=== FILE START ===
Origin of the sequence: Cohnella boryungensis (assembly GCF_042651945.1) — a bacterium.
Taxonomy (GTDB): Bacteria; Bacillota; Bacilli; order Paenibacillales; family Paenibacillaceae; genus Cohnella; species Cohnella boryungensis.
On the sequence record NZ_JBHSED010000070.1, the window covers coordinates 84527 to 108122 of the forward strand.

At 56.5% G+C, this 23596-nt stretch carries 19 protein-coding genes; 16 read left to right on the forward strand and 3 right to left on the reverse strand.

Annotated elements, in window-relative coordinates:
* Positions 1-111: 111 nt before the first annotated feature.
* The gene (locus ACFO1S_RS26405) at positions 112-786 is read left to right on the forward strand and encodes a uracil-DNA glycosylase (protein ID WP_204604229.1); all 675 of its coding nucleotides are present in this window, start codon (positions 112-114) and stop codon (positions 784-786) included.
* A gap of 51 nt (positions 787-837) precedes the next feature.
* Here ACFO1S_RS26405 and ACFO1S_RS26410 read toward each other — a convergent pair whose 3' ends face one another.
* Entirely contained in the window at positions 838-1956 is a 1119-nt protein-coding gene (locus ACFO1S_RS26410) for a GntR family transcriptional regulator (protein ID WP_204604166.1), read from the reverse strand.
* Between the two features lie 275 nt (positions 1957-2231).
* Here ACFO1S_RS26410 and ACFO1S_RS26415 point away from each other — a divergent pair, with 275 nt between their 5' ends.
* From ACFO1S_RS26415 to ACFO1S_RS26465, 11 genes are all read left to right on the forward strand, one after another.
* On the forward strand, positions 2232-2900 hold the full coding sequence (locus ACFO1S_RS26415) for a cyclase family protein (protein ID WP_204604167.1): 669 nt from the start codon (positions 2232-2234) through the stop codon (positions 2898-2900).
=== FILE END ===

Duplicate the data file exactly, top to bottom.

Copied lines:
Origin of the sequence: Cohnella boryungensis (assembly GCF_042651945.1) — a bacterium.
Taxonomy (GTDB): Bacteria; Bacillota; Bacilli; order Paenibacillales; family Paenibacillaceae; genus Cohnella; species Cohnella boryungensis.
On the sequence record NZ_JBHSED010000070.1, the window covers coordinates 84527 to 108122 of the forward strand.

At 56.5% G+C, this 23596-nt stretch carries 19 protein-coding genes; 16 read left to right on the forward strand and 3 right to left on the reverse strand.

Annotated elements, in window-relative coordinates:
* Positions 1-111: 111 nt before the first annotated feature.
* The gene (locus ACFO1S_RS26405) at positions 112-786 is read left to right on the forward strand and encodes a uracil-DNA glycosylase (protein ID WP_204604229.1); all 675 of its coding nucleotides are present in this window, start codon (positions 112-114) and stop codon (positions 784-786) included.
* A gap of 51 nt (positions 787-837) precedes the next feature.
* Here ACFO1S_RS26405 and ACFO1S_RS26410 read toward each other — a convergent pair whose 3' ends face one another.
* Entirely contained in the window at positions 838-1956 is a 1119-nt protein-coding gene (locus ACFO1S_RS26410) for a GntR family transcriptional regulator (protein ID WP_204604166.1), read from the reverse strand.
* Between the two features lie 275 nt (positions 1957-2231).
* Here ACFO1S_RS26410 and ACFO1S_RS26415 point away from each other — a divergent pair, with 275 nt between their 5' ends.
* From ACFO1S_RS26415 to ACFO1S_RS26465, 11 genes are all read left to right on the forward strand, one after another.
* On the forward strand, positions 2232-2900 hold the full coding sequence (locus ACFO1S_RS26415) for a cyclase family protein (protein ID WP_204604167.1): 669 nt from the start codon (positions 2232-2234) through the stop codon (positions 2898-2900).